Photo by: Tan Teng Ee

Why the fascination?

The answer is simple. With the global decline of biodiversity through habitat destruction, it is only logical that we enjoy today what nature we have, since it may be all gone tomorrow. And in some cases, very literally.

In the past, during pre-COVID era. Every time I take flights over Borneo, there is constant encroachment into National Parks. Every year hundreds of hectares of land are cleared for oil palm to feed the demand of our ever-growing insatiable population. Everyone talks about poaching as the only cause for extinction, when in fact the real problem is removal of habitat. People and governments do not want to talk about this very real problem, because it is a big problem that everyone is responsible for and cannot be solved. So, what if we stop poaching, where will the wild animals roam if there is no more forest to sustain such animals? Large mammals require hundreds of hectares of forest territory to sustain a food source. Small animals and plants can also be highly localised, with some being restricted to only a small area due to a co-dependence on another organism for food or habitat, which means they can go extinct through the remove of only a small habitat.

These days, organisms are going extinct faster than they are being discovered and described, and it is a very humbling privilege to have the opportunity to document these organisms before they are gone for good. A picture speaks and thousand words, and I would prefer to see an animal captured in all its colour photo glory than pickled in a jar, with colours washed out. The only thing better than a photo is to capture on video footage. 

Photo by: Mok Youn Fai
Photo by: Eric Osterman

Photography ethics

Like many things in life, there is no right or wrong, no black no white, everything is a million shades of grey and everyone has their own opinion. In general, the welfare of the animal is more important that getting your trophy shot. Some self-righteous people are hardcore advocates of no feeding, no using of flash, blah blah blah. While this has its truths, as mentioned, nothing is black and white. Rule of thumb is, that if an animal is uncomfortable, it will flee, plain and simple. If you get too close to a bird it flies off, plain and simple. If you use flash for your subjects and they do not like it, they will run or fly away. Some animals are not affected by flash that much, while others get spooked very easily because of association with hunting and muzzle flash from a rifle.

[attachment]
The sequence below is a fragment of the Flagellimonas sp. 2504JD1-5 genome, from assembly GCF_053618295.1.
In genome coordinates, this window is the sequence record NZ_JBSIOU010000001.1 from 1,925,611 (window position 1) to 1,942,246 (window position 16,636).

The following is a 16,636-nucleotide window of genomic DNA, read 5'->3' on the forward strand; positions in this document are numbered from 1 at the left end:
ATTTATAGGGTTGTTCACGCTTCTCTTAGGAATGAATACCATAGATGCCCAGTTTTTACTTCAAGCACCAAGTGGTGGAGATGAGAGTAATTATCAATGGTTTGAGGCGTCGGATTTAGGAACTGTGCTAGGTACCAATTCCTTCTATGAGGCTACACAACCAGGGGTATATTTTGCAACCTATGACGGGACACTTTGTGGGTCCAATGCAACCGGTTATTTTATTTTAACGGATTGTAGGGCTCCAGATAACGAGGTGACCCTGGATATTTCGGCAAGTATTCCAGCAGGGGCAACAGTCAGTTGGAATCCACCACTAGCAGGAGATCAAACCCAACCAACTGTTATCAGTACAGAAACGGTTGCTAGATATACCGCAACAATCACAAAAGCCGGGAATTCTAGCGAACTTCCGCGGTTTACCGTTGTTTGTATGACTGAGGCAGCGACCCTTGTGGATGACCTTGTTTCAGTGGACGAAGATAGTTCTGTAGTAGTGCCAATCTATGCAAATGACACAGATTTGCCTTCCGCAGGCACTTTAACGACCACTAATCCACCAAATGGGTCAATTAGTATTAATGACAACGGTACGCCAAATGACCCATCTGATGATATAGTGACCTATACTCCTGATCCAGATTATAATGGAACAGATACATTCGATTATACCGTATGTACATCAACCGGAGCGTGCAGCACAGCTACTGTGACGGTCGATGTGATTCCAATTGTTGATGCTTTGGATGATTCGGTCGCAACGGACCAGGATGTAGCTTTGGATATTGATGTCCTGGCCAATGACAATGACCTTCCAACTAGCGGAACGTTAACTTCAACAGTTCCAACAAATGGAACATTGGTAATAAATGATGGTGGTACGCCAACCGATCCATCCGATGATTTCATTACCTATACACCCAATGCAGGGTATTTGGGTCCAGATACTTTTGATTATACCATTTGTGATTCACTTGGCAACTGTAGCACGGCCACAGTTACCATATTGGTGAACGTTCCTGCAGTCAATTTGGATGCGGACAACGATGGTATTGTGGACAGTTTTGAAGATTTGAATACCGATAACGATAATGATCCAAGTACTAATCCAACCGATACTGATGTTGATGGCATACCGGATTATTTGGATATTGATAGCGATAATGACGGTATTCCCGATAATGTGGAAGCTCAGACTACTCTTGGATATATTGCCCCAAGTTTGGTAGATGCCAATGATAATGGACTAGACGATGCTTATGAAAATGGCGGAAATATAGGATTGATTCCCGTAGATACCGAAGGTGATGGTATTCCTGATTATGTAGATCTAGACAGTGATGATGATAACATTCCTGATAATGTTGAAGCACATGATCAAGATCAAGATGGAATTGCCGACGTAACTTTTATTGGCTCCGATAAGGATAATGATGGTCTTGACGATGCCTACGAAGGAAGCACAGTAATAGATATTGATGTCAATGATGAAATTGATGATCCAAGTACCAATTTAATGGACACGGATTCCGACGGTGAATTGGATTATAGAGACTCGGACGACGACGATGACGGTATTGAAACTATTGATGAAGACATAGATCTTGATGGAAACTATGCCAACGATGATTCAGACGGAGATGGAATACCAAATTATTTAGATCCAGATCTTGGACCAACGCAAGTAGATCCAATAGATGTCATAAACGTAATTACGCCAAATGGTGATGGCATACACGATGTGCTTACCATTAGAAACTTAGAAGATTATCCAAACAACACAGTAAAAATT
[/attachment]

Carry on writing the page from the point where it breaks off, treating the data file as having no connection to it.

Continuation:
Other animals are more spooked by the human form and not from the use of flashes, which also has its roots from hunting. In some countries where there is no hunting pressure, animals are usually not very perturbed by the human form or the use of flashes.

Other debatable topics are the use of feeders. If you have been overseas, you would know that in many countries, wildlife feeders are very common and used not only in many ecological lodges, but also in many National Parks to supplement food for wildlife during lean periods. Animals do not really become over dependent on these food sources but prefer to feed in the forest and only visit these feeding points when food is scarce. As we know, in Singapore, many animals such as monkeys and wild boar have gotten very used to human foods due to feeding and this is in no small part due to the lack of habitat to support their current population size. The more habitat that gets destroyed, the more the animals will venture out into urban areas.

The above discussion is one with no end, and everyone has their own opinion, and make sure it stays that way. The take home is that the organisms are not harmed in the process.

Below are some resources for ethical wildlife photography.

  1. Audubon’s Guide to Ethical Bird Photography and Videography
  2. The Nature Photographer’s Code of Practice, by The Royal Photographic Society (RPS)

Photography ethics